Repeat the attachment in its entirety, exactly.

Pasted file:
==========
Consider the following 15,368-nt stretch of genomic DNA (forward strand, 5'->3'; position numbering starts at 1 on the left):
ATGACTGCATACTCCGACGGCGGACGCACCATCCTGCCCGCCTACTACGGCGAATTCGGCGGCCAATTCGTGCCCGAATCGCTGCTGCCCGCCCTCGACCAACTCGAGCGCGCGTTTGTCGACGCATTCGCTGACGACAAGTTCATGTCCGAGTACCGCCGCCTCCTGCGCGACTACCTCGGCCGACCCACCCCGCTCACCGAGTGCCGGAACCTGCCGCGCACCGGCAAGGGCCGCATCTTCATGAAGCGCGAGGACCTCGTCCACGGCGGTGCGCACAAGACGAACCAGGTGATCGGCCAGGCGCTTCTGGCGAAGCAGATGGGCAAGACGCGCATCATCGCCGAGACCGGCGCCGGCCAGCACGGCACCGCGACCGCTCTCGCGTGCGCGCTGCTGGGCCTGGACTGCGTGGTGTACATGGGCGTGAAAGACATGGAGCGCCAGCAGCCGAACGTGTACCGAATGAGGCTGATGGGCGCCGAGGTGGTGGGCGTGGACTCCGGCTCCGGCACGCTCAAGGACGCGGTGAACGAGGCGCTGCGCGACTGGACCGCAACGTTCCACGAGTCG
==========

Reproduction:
Consider the following 15,368-nt stretch of genomic DNA (forward strand, 5'->3'; position numbering starts at 1 on the left):
ATGACTGCATACTCCGACGGCGGACGCACCATCCTGCCCGCCTACTACGGCGAATTCGGCGGCCAATTCGTGCCCGAATCGCTGCTGCCCGCCCTCGACCAACTCGAGCGCGCGTTTGTCGACGCATTCGCTGACGACAAGTTCATGTCCGAGTACCGCCGCCTCCTGCGCGACTACCTCGGCCGACCCACCCCGCTCACCGAGTGCCGGAACCTGCCGCGCACCGGCAAGGGCCGCATCTTCATGAAGCGCGAGGACCTCGTCCACGGCGGTGCGCACAAGACGAACCAGGTGATCGGCCAGGCGCTTCTGGCGAAGCAGATGGGCAAGACGCGCATCATCGCCGAGACCGGCGCCGGCCAGCACGGCACCGCGACCGCTCTCGCGTGCGCGCTGCTGGGCCTGGACTGCGTGGTGTACATGGGCGTGAAAGACATGGAGCGCCAGCAGCCGAACGTGTACCGAATGAGGCTGATGGGCGCCGAGGTGGTGGGCGTGGACTCCGGCTCCGGCACGCTCAAGGACGCGGTGAACGAGGCGCTGCGCGACTGGACCGCAACGTTCCACGAGTCG